USS Pecos AO-6
was sunk by a dive bomber South of Christmas Island
14 ° 27' S,  106° 11" E on March 1, 1942

The story begins with sinking of USS Langley AV-3. USS Whipple DD-217 had picked up picked up some 308 men from Langley's crew and embarked Army personnel for the P-40 fighters carried on the doomed ship's abbreviated flight deck. At 1358, the task at hand completed, Whipple backed off and stood out ot destroy the derelict, opening fire at 1429 with her 4 inch main battery, After nine rounds of 4 inch and two torpedoes, Langley settled lower and lower but refused stubbornly to sink. soon, orders arrived directing Whipple and her sister ship to clear the area prior to anymore bombing attacks. She proceeded close aboard to rescue survivors, using two destroyer's life rafts, a cargo net slung over the side, and a number of lines trailing over the side. Staying 25 yards off the sinking seaplane tender.
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USS Whipple DD-217

Whipple accordingly vacated the vicinity and subsequently rendezvoused with USS Pecos AO-6 in lee of Christmas Island to transfer the Army pilots to the oiler. AT 1020 on 27 February, three Japanese twin-engined bombers attacked christmas Island. One later singled out Whipple and dropped a stick of bombs which missed the rapidly dodging destroyer.

On 28 February, Whipple began transferring Langley crew members to Pecos, completing the task by 0800. While one destroyer transferred personnel, the other circled and maintained an antisubmarine screen. When the job of transferring survivors from the lost seaplane tender had been completed, the two destroyers parted company with the oiler. Changing course in anticipation of orders to retire from Java. Whipple, then under attack by Japanese bombers near Christmas Island, was preparing to send a message relative to these orders when the destroyer's chief radioman heard a call for help over the radio from Pecos. Whipple sped to the scene to render assistance if possible.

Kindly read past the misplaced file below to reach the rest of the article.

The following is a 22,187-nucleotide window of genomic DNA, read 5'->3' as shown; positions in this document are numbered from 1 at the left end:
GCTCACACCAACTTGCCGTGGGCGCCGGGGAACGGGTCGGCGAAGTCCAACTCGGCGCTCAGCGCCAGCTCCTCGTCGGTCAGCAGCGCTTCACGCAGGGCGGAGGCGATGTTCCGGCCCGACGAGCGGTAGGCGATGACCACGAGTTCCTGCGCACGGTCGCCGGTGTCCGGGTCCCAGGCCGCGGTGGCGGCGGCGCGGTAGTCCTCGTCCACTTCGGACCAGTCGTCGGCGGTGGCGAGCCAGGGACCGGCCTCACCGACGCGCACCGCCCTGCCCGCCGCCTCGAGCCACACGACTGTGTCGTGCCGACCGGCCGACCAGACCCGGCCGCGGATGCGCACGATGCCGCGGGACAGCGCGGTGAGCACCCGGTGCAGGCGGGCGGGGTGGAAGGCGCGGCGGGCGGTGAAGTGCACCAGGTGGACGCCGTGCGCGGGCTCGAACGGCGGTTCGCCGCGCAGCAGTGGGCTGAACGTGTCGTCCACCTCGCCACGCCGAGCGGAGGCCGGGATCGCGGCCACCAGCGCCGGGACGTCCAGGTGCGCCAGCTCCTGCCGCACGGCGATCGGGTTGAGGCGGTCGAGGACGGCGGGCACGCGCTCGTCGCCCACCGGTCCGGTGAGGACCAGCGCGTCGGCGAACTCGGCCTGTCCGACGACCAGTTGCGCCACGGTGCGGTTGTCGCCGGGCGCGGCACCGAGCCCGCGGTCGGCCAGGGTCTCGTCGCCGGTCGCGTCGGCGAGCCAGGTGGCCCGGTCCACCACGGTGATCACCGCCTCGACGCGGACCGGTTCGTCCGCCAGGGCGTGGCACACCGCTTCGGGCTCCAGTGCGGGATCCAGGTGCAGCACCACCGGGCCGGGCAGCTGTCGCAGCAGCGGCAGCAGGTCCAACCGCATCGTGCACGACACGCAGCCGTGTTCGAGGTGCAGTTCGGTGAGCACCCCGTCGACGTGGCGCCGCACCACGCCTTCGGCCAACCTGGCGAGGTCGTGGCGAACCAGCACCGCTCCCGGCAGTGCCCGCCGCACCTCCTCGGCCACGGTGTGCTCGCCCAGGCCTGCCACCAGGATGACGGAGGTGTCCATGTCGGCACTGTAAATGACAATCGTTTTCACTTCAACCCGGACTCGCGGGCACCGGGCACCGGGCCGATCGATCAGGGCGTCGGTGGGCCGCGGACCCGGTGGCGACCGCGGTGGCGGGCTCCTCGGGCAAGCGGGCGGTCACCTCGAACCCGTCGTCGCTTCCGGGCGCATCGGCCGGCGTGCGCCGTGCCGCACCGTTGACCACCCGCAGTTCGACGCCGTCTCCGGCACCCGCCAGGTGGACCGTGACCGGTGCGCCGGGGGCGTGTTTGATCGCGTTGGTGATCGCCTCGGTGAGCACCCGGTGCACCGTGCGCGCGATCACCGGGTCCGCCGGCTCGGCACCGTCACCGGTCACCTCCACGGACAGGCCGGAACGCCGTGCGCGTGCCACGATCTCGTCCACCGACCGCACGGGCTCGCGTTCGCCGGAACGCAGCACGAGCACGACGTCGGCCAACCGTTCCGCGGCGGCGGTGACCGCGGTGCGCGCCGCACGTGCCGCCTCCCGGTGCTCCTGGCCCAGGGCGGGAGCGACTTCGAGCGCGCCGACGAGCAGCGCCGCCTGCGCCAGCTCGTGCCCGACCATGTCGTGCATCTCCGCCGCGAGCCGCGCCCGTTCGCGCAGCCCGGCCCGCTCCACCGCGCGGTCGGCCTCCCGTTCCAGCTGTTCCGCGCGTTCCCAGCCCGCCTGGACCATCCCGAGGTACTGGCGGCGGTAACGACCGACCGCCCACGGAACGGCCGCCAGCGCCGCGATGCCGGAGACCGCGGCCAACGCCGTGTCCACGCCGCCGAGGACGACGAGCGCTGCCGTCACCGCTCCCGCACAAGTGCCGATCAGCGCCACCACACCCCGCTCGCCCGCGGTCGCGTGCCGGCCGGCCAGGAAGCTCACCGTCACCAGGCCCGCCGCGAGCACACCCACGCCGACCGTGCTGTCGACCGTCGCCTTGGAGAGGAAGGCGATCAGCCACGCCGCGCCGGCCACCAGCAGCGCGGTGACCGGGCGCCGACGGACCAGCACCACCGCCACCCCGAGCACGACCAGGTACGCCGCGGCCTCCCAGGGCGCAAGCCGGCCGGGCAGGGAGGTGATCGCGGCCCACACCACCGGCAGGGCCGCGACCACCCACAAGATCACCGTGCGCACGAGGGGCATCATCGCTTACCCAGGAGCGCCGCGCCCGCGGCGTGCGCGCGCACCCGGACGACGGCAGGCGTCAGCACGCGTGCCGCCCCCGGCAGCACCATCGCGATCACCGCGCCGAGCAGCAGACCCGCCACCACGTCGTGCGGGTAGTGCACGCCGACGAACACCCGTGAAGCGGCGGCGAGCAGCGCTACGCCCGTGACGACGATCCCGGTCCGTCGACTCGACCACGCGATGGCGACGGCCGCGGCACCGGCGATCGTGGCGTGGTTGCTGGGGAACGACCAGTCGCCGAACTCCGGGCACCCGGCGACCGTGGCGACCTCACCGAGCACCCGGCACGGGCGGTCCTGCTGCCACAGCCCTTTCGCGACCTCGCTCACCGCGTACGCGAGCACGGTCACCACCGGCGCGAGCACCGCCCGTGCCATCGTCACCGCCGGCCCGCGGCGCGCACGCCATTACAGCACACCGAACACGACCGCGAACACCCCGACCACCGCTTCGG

Throughout the afternoon, as the destroyer closed the oiler, all hands on board prepared knotted lines and cargo nets for use in picking up survivors. whipple went to general quarters at 1922 when she sighted several small lights off both bows. Whipple slowly closed and began picking up survivors of Pecos. after interrupting the proceedings to conduct an unsuccessful attack on a  submarine thought to be nearby, she returned to the task and continued to search until she had received 231 men from the oiler. Whipple soon cleared the area, believing that a Japanese aircraft carrier was close.

Within a few days, Java fell to the Japanese who were gradually consolidating their expanded "Greater East Asia Co-Prosperity sphere." Whipple joined what remained of the Asiatic Fleet in australian waters.

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